In the midst of such apparent disparities and allocation of resources, my nurse friends and colleagues are left to their own devices. A friend who works in a COVID ICU somewhere in the U.S. has never been offered a test by her employer. Another friend who serves in a federally-qualified community health center as an advanced practice registered nurse has also never been tested, nor have her colleagues. And when a potential exposure occurred and an employee was sent home to get tested and quarantine, all other employees were expected to continue to work and not quarantine, even as fears mushroomed regarding the sick coworker. (She eventually tested negative, but results were not known for six anxious days.)
Yard signs praising healthcare workers as heroes are lovely. The banging of pots and pans at 7:00 pm in honor of nurses coming off shift is also thoughtful, although most nurses never hear the banging since they actually don't get out of work until at least 7:30. Coupons for free doughnuts and coffee are also kind, yet for a nurse risking their life every day without respite or the ability to quarantine when potentially exposed, a pastry does little to assuage the fear of bringing the virus home to loved ones, not to mention the threat to one's own health and life.
In the CDC's recommendations for healthcare workers vis-a-vis SARS-CoV-2 testing, the text reads thus:
"Prepare for broad-based viral testing in facilities after known or suspected SARS-CoV-2 exposure or when there is moderate to substantial transmission in the community."
"You will need testing if there is an outbreak in your facility, and repeat testing at regular intervals if your initial test result was negative until the outbreak is over."
"You will need serial testing based on your county percent test positivity rate."
Other news reports reiterate the prudence of such concerns and strategies:
".....All health care workers, and really anyone in a hospital setting like housekeeping or food service workers, should be tested regularly, especially because research has shown that people are spreading the virus before they have symptoms or if they never show symptoms at all." - AZCentral.com
In the U.K., "The Imperial College London COVID-19 response team has modelled a regular testing approach. It suggests that screening staff weekly might reduce their contribution to transmission by 25%-33% on top of other measures, such as health workers self-isolating if they develop symptoms."
The Winter of Our Discontent
As the winter of 2020-2021 sets in here in the northern hemisphere, fears of increasing infection rates permeate society, except for those delusional individuals who believe that the virus is a left-wing media/global progressive elite cabal conspiracy aimed at preventing Donald Trump from winning a second term in office (See? It worked -- but don't tell anyone.)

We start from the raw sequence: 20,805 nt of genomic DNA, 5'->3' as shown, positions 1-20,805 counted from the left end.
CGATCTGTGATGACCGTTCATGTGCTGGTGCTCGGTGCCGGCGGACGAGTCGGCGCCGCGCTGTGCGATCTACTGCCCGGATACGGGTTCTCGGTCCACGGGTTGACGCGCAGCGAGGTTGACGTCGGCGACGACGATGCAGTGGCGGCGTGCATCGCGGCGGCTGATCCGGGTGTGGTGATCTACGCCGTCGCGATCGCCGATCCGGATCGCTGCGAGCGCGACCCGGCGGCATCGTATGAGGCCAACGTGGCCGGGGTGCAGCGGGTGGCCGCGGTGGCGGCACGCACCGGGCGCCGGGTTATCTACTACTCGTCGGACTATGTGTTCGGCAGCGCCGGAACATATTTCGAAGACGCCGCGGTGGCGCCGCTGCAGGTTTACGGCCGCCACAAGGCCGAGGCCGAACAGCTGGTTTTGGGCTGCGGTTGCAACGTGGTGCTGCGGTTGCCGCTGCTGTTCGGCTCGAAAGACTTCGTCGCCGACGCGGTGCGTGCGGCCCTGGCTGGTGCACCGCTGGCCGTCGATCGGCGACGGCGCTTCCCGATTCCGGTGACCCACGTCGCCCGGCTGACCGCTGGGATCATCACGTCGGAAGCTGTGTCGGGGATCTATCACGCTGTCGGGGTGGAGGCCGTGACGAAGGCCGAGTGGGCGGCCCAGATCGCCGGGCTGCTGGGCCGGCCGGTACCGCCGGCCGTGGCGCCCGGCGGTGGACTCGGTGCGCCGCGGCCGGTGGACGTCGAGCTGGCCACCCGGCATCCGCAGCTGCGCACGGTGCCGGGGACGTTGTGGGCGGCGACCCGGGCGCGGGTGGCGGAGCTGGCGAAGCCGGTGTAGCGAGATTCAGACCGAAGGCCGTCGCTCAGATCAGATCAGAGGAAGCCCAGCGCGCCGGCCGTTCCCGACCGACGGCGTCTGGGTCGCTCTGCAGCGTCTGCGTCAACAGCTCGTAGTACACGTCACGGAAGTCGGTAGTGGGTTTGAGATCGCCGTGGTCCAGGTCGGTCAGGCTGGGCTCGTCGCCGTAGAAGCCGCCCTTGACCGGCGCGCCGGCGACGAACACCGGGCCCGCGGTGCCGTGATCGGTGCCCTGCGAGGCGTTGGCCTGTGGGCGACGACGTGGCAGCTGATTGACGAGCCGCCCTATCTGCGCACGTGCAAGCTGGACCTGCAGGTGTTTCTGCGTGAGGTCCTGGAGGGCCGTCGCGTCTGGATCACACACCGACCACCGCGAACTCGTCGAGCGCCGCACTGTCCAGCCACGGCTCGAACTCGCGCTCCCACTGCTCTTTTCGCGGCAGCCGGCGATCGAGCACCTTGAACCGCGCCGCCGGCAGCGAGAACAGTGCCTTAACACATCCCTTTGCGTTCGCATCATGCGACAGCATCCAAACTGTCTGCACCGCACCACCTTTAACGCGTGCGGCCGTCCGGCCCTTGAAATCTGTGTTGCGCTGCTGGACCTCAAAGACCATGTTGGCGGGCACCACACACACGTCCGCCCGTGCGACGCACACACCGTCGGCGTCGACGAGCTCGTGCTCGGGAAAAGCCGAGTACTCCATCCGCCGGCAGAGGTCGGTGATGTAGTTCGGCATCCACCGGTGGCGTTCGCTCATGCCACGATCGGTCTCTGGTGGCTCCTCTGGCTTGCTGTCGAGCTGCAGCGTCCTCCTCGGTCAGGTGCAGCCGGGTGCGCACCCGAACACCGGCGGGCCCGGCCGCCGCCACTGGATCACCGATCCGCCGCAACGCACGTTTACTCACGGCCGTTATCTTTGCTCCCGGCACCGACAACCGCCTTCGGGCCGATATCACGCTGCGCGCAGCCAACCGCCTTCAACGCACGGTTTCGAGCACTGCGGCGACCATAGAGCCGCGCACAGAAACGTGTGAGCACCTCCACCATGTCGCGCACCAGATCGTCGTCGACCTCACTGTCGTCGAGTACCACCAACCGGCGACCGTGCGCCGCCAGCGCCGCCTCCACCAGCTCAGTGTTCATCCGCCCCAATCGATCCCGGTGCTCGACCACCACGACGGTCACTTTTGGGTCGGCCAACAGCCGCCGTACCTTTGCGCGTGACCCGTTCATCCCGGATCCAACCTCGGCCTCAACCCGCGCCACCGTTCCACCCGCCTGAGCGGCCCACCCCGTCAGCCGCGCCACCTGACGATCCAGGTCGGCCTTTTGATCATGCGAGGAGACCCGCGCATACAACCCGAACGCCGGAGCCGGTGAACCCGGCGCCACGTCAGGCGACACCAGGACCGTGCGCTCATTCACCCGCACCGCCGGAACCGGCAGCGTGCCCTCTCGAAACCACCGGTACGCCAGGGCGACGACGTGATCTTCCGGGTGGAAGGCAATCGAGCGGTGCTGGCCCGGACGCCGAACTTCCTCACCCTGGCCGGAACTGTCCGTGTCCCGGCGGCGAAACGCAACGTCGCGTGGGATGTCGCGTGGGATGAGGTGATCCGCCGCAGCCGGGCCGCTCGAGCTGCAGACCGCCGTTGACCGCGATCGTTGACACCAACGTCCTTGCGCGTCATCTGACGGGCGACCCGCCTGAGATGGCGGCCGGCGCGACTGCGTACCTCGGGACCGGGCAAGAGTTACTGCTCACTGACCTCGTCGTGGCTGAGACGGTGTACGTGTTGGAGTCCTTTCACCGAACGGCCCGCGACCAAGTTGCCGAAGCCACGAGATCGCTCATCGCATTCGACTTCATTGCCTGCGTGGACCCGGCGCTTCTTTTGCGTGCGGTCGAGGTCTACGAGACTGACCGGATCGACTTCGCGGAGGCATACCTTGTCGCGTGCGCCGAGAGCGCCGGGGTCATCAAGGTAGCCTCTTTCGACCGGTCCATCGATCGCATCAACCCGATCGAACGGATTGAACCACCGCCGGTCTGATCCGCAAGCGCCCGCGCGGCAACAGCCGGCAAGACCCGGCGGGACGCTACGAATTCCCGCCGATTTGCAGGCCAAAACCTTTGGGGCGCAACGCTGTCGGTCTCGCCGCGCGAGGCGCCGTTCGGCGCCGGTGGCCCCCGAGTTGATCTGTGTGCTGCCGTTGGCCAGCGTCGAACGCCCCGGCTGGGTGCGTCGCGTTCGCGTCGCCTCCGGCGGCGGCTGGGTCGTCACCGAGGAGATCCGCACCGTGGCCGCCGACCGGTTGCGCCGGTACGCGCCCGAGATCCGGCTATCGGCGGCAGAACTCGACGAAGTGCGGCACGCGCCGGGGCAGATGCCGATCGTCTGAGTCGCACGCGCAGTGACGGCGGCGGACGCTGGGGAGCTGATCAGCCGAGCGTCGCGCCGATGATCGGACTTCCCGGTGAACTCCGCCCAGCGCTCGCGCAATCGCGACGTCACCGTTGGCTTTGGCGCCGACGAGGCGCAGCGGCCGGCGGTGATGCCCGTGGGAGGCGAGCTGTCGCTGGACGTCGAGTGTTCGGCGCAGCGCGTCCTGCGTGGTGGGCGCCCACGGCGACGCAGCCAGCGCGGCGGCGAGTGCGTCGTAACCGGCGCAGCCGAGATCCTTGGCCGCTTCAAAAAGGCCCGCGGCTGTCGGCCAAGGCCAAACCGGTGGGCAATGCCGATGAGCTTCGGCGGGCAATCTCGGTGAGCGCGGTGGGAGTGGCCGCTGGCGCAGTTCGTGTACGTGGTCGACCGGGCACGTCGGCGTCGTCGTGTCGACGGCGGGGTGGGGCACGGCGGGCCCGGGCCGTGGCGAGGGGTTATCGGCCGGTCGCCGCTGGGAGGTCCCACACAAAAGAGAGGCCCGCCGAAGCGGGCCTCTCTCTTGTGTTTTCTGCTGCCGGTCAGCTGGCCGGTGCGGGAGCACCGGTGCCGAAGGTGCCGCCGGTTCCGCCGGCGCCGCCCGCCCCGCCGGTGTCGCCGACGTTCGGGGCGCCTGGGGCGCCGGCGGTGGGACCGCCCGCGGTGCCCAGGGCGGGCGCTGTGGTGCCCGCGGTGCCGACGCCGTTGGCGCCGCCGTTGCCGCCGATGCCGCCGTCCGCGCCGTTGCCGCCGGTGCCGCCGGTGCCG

Our first pandemic winter and holiday season are now upon us. The winter of our discontent is truly here. Even as President-elect Joe Biden and Vice President-elect Kamala Harris prepare to take office on January 20th, they are hobbled at every turn by a political system that refuses to recognize their free and fair election to the highest offices in the land. They are also left out of crucial pandemic response planning for the two months ahead, thus putting them even more behind the eight-ball as they assume responsibility for our national response at 12:00 pm eastern time on January 20th.
When nurses and other key workers are left out of the conversation, we suffer. When our newly-elected leaders are left out of other conversations, we suffer. And when our priorities are skewed and our frontline healthcare staff are left to their own devices without proper protection in order to do their jobs safely, we all suffer.
Our fractured politics, misaligned priorities, misplaced anger, and the myriad missed opportunities afloat in the general zeitgeist of American society -- and the world at large -- spell danger to those who are paying attention. We need a collective course correction now; actually, we needed it yesterday. And if we don't pull ourselves together and do what needs to be done with rightfully aligned priorities and clear agreement on the path forward, history will indeed judge us harshly for our missteps and miscalculations. In fact, those harsh judgments are already a foregone conclusion.
" 'The time has come,' the Walrus said, 'to talk of many things.' " -- Lewis Carroll
Are we ready to talk? And if not, whatever are we waiting for?